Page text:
"You've got to go back and read the Bible, see who had it first. If you believe the Bible and who God gave it to, the rest is history," he said.
Later, we ran into Cecilia Goodow from Hartford, NY, who said that her foreign policy views were determined exclusively by her faith. This led her to regret the Bush administration's decision to invade Iraq.
"It sounded so reasonable at the time. But Holy Father John Paul II was against the war; he said it would just be an awful thing and many people would be killed," she said. "I always supported the troops, but we know history and we know that wars are sometimes perpetrated by evil people for evil reasons that the average person doesn't even know about or understand, so I can't wait for it all to stop."
Goodow said she wants Obama to stand up for America more and fight the forces of evil, which include Iran, but she doesn't support military intervention, even in Afghanistan.
"Sometimes that's cloudy -- why are we there? Barack Obama ran on the promise that he was going to bring everybody home. That's what we all sat around the table talking about. Maybe if there's a new presidential policy maybe we can have peace again, maybe we can bring our kids home," she said. "War begets more war."
On the steps of the Lincoln Memorial, we found Larry Maxwell of Patterson, NY. Dressed in full Revolutionary War regalia and holding a huge American flag, he was as much historian as activist, engaging passersby in debates about America's past.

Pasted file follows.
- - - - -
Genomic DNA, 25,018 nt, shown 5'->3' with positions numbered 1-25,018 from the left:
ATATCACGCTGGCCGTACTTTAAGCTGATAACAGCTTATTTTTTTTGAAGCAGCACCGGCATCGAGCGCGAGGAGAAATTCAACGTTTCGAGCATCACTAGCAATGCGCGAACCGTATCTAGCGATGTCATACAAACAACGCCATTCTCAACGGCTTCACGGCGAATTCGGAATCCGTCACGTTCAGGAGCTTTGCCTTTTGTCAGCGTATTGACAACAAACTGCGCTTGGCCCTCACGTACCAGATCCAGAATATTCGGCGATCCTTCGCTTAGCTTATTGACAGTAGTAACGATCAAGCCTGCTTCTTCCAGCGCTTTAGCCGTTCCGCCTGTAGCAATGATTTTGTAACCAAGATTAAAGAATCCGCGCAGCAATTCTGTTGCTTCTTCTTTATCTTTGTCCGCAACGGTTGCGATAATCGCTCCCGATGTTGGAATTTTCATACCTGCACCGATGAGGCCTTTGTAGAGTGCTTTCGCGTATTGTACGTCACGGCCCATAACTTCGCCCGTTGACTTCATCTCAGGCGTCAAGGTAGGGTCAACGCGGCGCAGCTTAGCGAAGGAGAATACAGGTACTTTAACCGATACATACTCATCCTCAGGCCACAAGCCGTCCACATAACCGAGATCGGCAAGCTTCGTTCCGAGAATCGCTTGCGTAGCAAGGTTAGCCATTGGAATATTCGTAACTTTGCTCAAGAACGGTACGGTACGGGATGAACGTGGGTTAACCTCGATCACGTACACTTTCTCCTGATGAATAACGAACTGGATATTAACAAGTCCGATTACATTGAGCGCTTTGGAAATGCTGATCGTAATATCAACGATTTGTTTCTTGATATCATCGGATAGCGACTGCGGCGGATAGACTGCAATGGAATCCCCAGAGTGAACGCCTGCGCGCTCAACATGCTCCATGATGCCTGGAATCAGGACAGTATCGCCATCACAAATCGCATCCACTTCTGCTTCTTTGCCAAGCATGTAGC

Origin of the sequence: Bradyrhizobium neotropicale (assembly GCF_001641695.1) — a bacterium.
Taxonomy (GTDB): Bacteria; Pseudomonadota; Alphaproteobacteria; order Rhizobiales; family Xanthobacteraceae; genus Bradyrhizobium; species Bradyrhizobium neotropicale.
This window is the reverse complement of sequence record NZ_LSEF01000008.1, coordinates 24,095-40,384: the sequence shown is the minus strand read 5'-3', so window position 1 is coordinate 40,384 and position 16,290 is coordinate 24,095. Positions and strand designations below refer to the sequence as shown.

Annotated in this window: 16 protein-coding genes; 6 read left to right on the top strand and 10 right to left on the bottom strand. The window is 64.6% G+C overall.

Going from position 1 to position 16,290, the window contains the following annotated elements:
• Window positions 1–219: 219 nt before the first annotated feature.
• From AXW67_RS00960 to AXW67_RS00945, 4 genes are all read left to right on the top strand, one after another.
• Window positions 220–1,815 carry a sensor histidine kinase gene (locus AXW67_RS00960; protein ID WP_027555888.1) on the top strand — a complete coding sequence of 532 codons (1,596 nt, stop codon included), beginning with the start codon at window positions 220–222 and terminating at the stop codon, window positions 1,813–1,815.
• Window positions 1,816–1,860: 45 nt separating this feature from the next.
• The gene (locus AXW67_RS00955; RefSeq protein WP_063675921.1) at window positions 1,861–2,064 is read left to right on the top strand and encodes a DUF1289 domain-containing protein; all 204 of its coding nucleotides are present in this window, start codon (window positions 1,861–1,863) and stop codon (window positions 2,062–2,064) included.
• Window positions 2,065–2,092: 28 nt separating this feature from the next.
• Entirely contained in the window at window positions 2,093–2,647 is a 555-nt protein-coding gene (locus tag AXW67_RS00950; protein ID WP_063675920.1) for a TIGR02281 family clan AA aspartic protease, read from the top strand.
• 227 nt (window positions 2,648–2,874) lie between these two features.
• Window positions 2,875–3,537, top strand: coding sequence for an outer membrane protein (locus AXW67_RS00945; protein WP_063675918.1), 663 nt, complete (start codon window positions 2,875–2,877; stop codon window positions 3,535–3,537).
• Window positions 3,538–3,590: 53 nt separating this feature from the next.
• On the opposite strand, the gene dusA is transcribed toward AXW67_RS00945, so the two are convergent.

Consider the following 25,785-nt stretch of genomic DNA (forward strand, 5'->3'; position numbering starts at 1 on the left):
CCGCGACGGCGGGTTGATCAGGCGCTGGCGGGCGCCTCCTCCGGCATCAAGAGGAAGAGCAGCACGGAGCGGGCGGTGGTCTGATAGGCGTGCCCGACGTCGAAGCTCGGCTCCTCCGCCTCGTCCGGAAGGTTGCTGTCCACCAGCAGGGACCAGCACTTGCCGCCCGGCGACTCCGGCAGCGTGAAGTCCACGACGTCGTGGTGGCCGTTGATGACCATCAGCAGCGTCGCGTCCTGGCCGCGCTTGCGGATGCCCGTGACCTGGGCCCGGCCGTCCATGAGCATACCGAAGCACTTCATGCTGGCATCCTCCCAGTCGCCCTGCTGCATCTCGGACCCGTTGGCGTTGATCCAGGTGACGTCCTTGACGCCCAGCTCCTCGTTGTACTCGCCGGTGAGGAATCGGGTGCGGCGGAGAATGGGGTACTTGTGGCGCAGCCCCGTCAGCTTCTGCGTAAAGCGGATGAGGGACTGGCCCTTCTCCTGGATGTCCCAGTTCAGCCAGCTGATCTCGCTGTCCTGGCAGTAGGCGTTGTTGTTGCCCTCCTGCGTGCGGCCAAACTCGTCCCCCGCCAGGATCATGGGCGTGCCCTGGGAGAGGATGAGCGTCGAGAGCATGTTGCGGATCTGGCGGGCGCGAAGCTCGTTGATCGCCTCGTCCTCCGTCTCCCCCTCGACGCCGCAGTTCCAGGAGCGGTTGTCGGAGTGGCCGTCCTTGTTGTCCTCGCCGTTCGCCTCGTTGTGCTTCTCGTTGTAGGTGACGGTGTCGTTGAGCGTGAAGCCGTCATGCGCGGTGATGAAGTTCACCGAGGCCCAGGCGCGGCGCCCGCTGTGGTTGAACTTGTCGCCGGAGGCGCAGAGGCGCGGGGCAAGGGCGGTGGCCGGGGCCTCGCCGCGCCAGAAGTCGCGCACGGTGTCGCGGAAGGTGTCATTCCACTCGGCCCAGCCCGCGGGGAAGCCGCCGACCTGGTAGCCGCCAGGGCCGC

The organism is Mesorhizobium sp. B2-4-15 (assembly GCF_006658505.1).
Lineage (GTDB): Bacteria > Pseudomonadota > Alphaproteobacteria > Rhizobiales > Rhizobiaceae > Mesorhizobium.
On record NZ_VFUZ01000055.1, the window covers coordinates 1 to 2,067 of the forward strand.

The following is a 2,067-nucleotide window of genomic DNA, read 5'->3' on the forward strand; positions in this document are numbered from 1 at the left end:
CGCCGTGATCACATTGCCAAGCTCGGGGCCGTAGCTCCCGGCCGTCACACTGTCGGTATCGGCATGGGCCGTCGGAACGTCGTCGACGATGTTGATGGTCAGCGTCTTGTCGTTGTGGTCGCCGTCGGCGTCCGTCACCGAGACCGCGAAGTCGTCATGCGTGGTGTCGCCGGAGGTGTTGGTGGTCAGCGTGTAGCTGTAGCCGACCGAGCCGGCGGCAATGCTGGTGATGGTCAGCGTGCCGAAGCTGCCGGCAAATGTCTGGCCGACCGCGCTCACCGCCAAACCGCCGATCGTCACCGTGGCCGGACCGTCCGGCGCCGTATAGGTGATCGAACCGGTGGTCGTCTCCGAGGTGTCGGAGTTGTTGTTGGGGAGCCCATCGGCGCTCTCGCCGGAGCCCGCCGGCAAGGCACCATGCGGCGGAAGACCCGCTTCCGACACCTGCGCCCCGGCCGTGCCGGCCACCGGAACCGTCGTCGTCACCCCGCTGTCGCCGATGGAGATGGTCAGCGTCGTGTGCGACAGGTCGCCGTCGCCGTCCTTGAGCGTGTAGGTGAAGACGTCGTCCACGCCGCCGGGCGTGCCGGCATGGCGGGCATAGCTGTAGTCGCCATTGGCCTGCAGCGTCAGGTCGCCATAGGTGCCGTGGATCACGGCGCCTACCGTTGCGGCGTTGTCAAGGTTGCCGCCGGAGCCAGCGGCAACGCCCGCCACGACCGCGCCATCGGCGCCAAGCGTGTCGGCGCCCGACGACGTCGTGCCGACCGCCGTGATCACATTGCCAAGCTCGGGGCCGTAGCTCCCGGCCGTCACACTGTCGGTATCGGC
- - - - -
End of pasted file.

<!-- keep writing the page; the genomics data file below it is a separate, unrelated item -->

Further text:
While he supported the decision to go war in Iraq and largely believes claims that former Iraqi President Saddam Hussein had weapons of mass destruction, Maxwell lamented the cost of the Iraq war and the danger of bolstering Iranian influence in the region.
But while Maxwell was concerned about the tensions surrounding Iran and its nuclear program, he didn't believe that a military strike is the best option.
"Are we the world's police? We're having a lot of trouble here and a lot of problems here. I'm not sure where our role comes over there," he said. "The United Nations would be the place for that ... but nobody listens to them."
Maxwell, like Koss, also referenced the Bible to support Israel's right to the land it now occupies. "The Bible says in the last days, that the Middle East, that's going to be the center of activity," he said. "If you go back to the Bible, it says there's going to be an army of 200 million men coming out of the East to the Middle East, as part of that whole Armageddon and ‘end of days' thing."
But not all Tea Partiers reflexively took Israel's side. Brandon Malator from Washington, DC, who dressed in U.S. Army fatigues and donned a cowboy hat with a Lipton tea bag dangling from the brim, was a stalwart supporter of the wars in Iraq and Afghanistan, but not of Israel.
"[We should] stay longer. We've never left any other country and we shouldn't leave Iraq," he said, adding that the U.S. is engaged in a 100-year-war that would include a coming war with Iran and eventually a war with China, which he called "World War III." He praised Obama for sending more troops to Afghanistan. "I think we're doing what we need to do as Americans. I think if the rest of the world doesn't like it, then that's tough luck."
But when it came to the Israeli-Palestinian conflict, Malatore's was downright dovish. "I hope that Israel and Palestine can come to an agreement, share the land, and do whatever they need to do to stop fighting all the time. I hope that war ends; that's been going on too long."
After President Obama has rolled out his nuclear policy review Tuesday morning, he used his down time to turn his attention to another major nuclear initiative: the Nuclear Security Summit being held in Washington next week.